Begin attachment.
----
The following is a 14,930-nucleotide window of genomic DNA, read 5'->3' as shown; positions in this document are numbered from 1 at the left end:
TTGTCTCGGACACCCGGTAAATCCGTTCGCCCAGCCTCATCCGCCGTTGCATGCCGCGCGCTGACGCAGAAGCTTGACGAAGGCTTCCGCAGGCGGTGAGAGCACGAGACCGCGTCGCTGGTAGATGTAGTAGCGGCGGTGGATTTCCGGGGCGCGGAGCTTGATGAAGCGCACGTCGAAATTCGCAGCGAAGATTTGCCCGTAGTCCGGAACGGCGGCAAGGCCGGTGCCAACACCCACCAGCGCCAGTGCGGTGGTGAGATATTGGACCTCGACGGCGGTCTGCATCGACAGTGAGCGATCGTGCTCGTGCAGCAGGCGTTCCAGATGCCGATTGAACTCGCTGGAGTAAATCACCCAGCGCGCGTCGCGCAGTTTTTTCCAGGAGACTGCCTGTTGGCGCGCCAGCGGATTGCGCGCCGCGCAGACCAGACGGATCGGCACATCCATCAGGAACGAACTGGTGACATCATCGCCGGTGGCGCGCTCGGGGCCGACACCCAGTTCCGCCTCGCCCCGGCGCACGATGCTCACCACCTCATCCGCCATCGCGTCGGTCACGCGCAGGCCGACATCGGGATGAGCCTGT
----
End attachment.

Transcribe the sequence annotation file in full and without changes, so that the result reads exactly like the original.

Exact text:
The following is a 14,930-nucleotide window of genomic DNA, read 5'->3' as shown; positions in this document are numbered from 1 at the left end:
TTGTCTCGGACACCCGGTAAATCCGTTCGCCCAGCCTCATCCGCCGTTGCATGCCGCGCGCTGACGCAGAAGCTTGACGAAGGCTTCCGCAGGCGGTGAGAGCACGAGACCGCGTCGCTGGTAGATGTAGTAGCGGCGGTGGATTTCCGGGGCGCGGAGCTTGATGAAGCGCACGTCGAAATTCGCAGCGAAGATTTGCCCGTAGTCCGGAACGGCGGCAAGGCCGGTGCCAACACCCACCAGCGCCAGTGCGGTGGTGAGATATTGGACCTCGACGGCGGTCTGCATCGACAGTGAGCGATCGTGCTCGTGCAGCAGGCGTTCCAGATGCCGATTGAACTCGCTGGAGTAAATCACCCAGCGCGCGTCGCGCAGTTTTTTCCAGGAGACTGCCTGTTGGCGCGCCAGCGGATTGCGCGCCGCGCAGACCAGACGGATCGGCACATCCATCAGGAACGAACTGGTGACATCATCGCCGGTGGCGCGCTCGGGGCCGACACCCAGTTCCGCCTCGCCCCGGCGCACGATGCTCACCACCTCATCCGCCATCGCGTCGGTCACGCGCAGGCCGACATCGGGATGAGCCTGT